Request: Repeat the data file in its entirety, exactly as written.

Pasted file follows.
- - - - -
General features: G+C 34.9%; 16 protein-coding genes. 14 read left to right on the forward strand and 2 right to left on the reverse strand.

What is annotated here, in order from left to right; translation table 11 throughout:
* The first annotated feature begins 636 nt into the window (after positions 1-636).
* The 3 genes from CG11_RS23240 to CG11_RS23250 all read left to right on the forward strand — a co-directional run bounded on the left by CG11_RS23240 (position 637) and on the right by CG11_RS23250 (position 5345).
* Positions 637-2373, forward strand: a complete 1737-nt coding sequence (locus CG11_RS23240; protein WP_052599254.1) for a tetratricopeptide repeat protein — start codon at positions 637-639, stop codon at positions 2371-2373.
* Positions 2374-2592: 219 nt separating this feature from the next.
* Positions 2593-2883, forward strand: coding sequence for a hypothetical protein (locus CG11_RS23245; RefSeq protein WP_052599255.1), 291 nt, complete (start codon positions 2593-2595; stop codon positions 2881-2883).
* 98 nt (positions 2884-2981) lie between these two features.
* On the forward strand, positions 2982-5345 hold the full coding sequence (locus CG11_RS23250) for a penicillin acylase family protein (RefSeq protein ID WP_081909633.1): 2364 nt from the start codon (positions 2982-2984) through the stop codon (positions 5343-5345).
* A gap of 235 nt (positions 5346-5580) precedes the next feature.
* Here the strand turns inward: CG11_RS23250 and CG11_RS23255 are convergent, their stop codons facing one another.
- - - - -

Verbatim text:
General features: G+C 34.9%; 16 protein-coding genes. 14 read left to right on the forward strand and 2 right to left on the reverse strand.

What is annotated here, in order from left to right; translation table 11 throughout:
* The first annotated feature begins 636 nt into the window (after positions 1-636).
* The 3 genes from CG11_RS23240 to CG11_RS23250 all read left to right on the forward strand — a co-directional run bounded on the left by CG11_RS23240 (position 637) and on the right by CG11_RS23250 (position 5345).
* Positions 637-2373, forward strand: a complete 1737-nt coding sequence (locus CG11_RS23240; protein WP_052599254.1) for a tetratricopeptide repeat protein — start codon at positions 637-639, stop codon at positions 2371-2373.
* Positions 2374-2592: 219 nt separating this feature from the next.
* Positions 2593-2883, forward strand: coding sequence for a hypothetical protein (locus CG11_RS23245; RefSeq protein WP_052599255.1), 291 nt, complete (start codon positions 2593-2595; stop codon positions 2881-2883).
* 98 nt (positions 2884-2981) lie between these two features.
* On the forward strand, positions 2982-5345 hold the full coding sequence (locus CG11_RS23250) for a penicillin acylase family protein (RefSeq protein ID WP_081909633.1): 2364 nt from the start codon (positions 2982-2984) through the stop codon (positions 5343-5345).
* A gap of 235 nt (positions 5346-5580) precedes the next feature.
* Here the strand turns inward: CG11_RS23250 and CG11_RS23255 are convergent, their stop codons facing one another.